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Wednesday, September 21, 2016

Spaghetti Squash with Tomato, Pumpkin & Vegetable Sauce

Spaghetti squash with Pumpkin Tomato Vegetable Sauce
UPDATED:  SEPTEMBER 21, 2016 - As timely today as when I first discovered how wonderful a spaghetti squash could be.  Now that they are in season and are a great price - typically, $2-$3 for a decent sized squash, go ahead and buy one to try.  Look for a squash that's about the size of NERF Football, or small football.  It should feel heavy for its size and be blemish free.

One of my favorite produce vendors, Viereck Farms, will be having all sorts of winter squash at their stand at the Collingswood Farmers' Market.  I noticed that he had spaghetti squash along with acorn and butternuts.  These hold well in your refrigerator for several weeks, so if you buy one and can't decide what to do with these hearty fall and winter vegetables, you can store it in the bottom of your refrigerator.

At a Weight Watchers which I used to attend, our Leader, Pat, brought up the topic of healthy food choices. She had a slew of products and items to share with the group, one of which was her favorite, pumpkin puree. She mentioned that she adds it to her oatmeal, which adds fiber, flavor and a vegetable to her morning meal. AHA! I thought, a chance to discuss some recipe ideas. I mentioned a few to the group, telling them I mixed pumpkin, tomato sauce and taco seasonings together for a Mexican Enchilada Sauce; added pumpkin to vegetarian chili; I added pumpkin to a pork stew and pumpkin stew; and lastly, to tomato sauce, or "gravy" over whole wheat pasta.

Inspiration had hit me and the need to write a recipe was in the making. I've made this dish several times in the Fall, one time adding the last bit of pumpkin from a left-over can. Here I've recreated it again, with photos and a conscious effort to make it a heart and weight watchers healthy recipe. I love how the tomato sauce is packed with vegetables, adding in at least 2 servings of the daily requirement. Plus, depending on how finely they are grated, the carrots and squash seem to blend into the sauce. The carrots add a bit of sweetness and the zucchini a bit of texture. Ever since I came home from Italy the summer of 2007, I've been finding ways to make tomato sauces simpler and more fresh tasting - this is definitely one worth trying.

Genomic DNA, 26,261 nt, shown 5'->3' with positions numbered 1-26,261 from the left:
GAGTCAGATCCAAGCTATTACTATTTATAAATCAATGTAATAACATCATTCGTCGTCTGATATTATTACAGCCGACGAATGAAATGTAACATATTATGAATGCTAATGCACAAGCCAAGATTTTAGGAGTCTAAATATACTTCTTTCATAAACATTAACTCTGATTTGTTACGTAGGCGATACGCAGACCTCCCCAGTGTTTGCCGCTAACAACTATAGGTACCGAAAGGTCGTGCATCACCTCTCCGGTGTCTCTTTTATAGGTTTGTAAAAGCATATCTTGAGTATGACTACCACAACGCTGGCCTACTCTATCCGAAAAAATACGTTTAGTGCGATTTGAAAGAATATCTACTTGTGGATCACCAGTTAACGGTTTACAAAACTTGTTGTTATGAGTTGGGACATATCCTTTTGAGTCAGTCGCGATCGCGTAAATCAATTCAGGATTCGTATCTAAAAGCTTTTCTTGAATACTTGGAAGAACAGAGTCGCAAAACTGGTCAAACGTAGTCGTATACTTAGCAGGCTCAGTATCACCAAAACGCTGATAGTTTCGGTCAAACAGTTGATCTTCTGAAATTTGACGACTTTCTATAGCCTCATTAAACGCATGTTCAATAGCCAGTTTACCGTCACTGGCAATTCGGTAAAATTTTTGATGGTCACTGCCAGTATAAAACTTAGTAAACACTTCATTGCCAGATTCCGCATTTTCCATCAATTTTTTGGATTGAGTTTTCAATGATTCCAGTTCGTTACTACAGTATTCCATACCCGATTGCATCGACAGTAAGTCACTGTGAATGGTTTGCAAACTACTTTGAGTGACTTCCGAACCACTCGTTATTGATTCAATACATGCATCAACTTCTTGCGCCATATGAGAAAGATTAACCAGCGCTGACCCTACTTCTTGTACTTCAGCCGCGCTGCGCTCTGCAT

If you have your one tomatoes that you have put up or have frozen, by all means, use them! This would also be great with a batch of fresh tomatoes that you can crush or puree at use - I'd suggest cooking them down for a bit longer then this recipe calls for doing.



Spaghetti Squash with Pumpkin, Vegetable Tomato Sauce Ingredients:
  • 1 Small/Medium Spaghetti Squash (about a pound 1/2) - cut in half, seeds removed
  • 1 Tablespoon Olive Oil
  • 1 Medium Onion - Small Dice
  • 2 Garlic Cloves - finely minced
  • 2 Medium Carrots - Grated
  • 1 Medium Zucchini - Grated
  • 1 Medium Yellow Squash - Grated
  • 2 Tablespoons Italian Seasoning
  • 1/4 Teaspoon Hot Red Pepper Flakes - or more or less to taste
  • 1 Large Can (about 20 ounce) Crushed Italian Tomatoes
  • 1 Cup Pure Pumpkin Puree
  • Salt and Pepper - to taste
Directions:

  1. To cook the Spaghetti Squash - Cut spaghetti squash in half, and remove seeds.
  2. Place the squash, cut side down in a microwave safe bowl with about an inch or two of water in the bottom of the bowl.
  3. Microwave the squash for two- 10 minute intervals; after 20 minutes, carefully pierce the squash with a knife to see if it is tender throughout. If it is still unyielding, microwave for another 5-8 minutes.
  4. Cover the squash in the bowl with plastic wrap to finish steaming and to cool.
  5. When the squash is cool enough to handle, remove from the bowl, discard the steaming water; use a fork to scrap out the squash membranes into spaghetti like strands.
  6. Discard the outer peel of the squash and set the spaghetti squash strands aside, covered to keep warm.
  7. To make the Tomato Sauce - Wash and prepare the other vegetables as directed. In a stock or 4 quart pot, heat the 1 tablespoon of olive oil over medium high heat until it shimmers. Add in the diced onions and minced garlic and saute until translucent - about 2 minutes.
  8. Add in the grated carrots and saute another 2 minutes.
  9. Add in the grated zucchini and yellow squash and saute for an additional 2-3 minutes.
  10. Add the Italian seasonings and hot pepper flakes and saute to bring out the herbs flavors.